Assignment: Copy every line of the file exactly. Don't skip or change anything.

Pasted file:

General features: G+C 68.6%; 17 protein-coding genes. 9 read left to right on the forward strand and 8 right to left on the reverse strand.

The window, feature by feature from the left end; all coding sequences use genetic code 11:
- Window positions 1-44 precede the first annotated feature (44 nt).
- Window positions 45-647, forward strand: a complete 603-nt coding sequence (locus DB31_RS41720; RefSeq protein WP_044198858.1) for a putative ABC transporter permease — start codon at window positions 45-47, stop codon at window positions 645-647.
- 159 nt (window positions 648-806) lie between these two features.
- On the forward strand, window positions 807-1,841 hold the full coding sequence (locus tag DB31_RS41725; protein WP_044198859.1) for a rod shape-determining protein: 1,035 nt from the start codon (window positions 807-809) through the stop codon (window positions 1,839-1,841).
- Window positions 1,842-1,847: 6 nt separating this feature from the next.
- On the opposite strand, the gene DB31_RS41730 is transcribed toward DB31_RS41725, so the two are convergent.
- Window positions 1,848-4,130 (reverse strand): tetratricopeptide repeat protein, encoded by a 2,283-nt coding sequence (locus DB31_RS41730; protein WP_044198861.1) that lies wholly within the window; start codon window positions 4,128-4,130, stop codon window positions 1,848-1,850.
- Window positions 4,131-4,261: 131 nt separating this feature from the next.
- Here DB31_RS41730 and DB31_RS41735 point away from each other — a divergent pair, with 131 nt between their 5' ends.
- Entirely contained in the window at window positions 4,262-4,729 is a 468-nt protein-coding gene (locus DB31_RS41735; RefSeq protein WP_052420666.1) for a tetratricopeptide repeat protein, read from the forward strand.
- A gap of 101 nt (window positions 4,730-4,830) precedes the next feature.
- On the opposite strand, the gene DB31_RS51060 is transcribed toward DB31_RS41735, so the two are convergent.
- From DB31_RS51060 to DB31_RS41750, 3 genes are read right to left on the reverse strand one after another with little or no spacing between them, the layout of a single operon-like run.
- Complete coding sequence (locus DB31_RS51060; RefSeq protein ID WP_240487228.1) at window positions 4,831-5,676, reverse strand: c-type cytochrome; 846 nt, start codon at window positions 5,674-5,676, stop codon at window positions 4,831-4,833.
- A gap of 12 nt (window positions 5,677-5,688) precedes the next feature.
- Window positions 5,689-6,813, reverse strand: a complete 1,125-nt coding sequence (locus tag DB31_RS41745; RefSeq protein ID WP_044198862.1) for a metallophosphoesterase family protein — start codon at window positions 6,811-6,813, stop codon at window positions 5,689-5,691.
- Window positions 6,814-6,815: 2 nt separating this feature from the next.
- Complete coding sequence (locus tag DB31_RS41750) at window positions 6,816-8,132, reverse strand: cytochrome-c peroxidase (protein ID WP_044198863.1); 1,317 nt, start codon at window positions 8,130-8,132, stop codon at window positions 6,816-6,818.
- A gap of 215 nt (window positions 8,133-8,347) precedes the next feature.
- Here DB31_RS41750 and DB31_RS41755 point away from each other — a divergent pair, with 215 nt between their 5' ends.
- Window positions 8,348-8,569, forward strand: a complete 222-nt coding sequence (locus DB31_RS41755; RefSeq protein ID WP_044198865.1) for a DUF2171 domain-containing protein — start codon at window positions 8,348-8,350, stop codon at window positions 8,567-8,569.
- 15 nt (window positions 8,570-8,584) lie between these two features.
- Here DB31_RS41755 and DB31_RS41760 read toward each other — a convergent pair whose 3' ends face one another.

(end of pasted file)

General features: G+C 68.6%; 17 protein-coding genes. 9 read left to right on the forward strand and 8 right to left on the reverse strand.

The window, feature by feature from the left end; all coding sequences use genetic code 11:
- Window positions 1-44 precede the first annotated feature (44 nt).
- Window positions 45-647, forward strand: a complete 603-nt coding sequence (locus DB31_RS41720; RefSeq protein WP_044198858.1) for a putative ABC transporter permease — start codon at window positions 45-47, stop codon at window positions 645-647.
- 159 nt (window positions 648-806) lie between these two features.
- On the forward strand, window positions 807-1,841 hold the full coding sequence (locus tag DB31_RS41725; protein WP_044198859.1) for a rod shape-determining protein: 1,035 nt from the start codon (window positions 807-809) through the stop codon (window positions 1,839-1,841).
- Window positions 1,842-1,847: 6 nt separating this feature from the next.
- On the opposite strand, the gene DB31_RS41730 is transcribed toward DB31_RS41725, so the two are convergent.
- Window positions 1,848-4,130 (reverse strand): tetratricopeptide repeat protein, encoded by a 2,283-nt coding sequence (locus DB31_RS41730; protein WP_044198861.1) that lies wholly within the window; start codon window positions 4,128-4,130, stop codon window positions 1,848-1,850.
- Window positions 4,131-4,261: 131 nt separating this feature from the next.
- Here DB31_RS41730 and DB31_RS41735 point away from each other — a divergent pair, with 131 nt between their 5' ends.
- Entirely contained in the window at window positions 4,262-4,729 is a 468-nt protein-coding gene (locus DB31_RS41735; RefSeq protein WP_052420666.1) for a tetratricopeptide repeat protein, read from the forward strand.
- A gap of 101 nt (window positions 4,730-4,830) precedes the next feature.
- On the opposite strand, the gene DB31_RS51060 is transcribed toward DB31_RS41735, so the two are convergent.
- From DB31_RS51060 to DB31_RS41750, 3 genes are read right to left on the reverse strand one after another with little or no spacing between them, the layout of a single operon-like run.
- Complete coding sequence (locus DB31_RS51060; RefSeq protein ID WP_240487228.1) at window positions 4,831-5,676, reverse strand: c-type cytochrome; 846 nt, start codon at window positions 5,674-5,676, stop codon at window positions 4,831-4,833.
- A gap of 12 nt (window positions 5,677-5,688) precedes the next feature.
- Window positions 5,689-6,813, reverse strand: a complete 1,125-nt coding sequence (locus tag DB31_RS41745; RefSeq protein ID WP_044198862.1) for a metallophosphoesterase family protein — start codon at window positions 6,811-6,813, stop codon at window positions 5,689-5,691.
- Window positions 6,814-6,815: 2 nt separating this feature from the next.
- Complete coding sequence (locus tag DB31_RS41750) at window positions 6,816-8,132, reverse strand: cytochrome-c peroxidase (protein ID WP_044198863.1); 1,317 nt, start codon at window positions 8,130-8,132, stop codon at window positions 6,816-6,818.
- A gap of 215 nt (window positions 8,133-8,347) precedes the next feature.
- Here DB31_RS41750 and DB31_RS41755 point away from each other — a divergent pair, with 215 nt between their 5' ends.
- Window positions 8,348-8,569, forward strand: a complete 222-nt coding sequence (locus DB31_RS41755; RefSeq protein ID WP_044198865.1) for a DUF2171 domain-containing protein — start codon at window positions 8,348-8,350, stop codon at window positions 8,567-8,569.
- 15 nt (window positions 8,570-8,584) lie between these two features.
- Here DB31_RS41755 and DB31_RS41760 read toward each other — a convergent pair whose 3' ends face one another.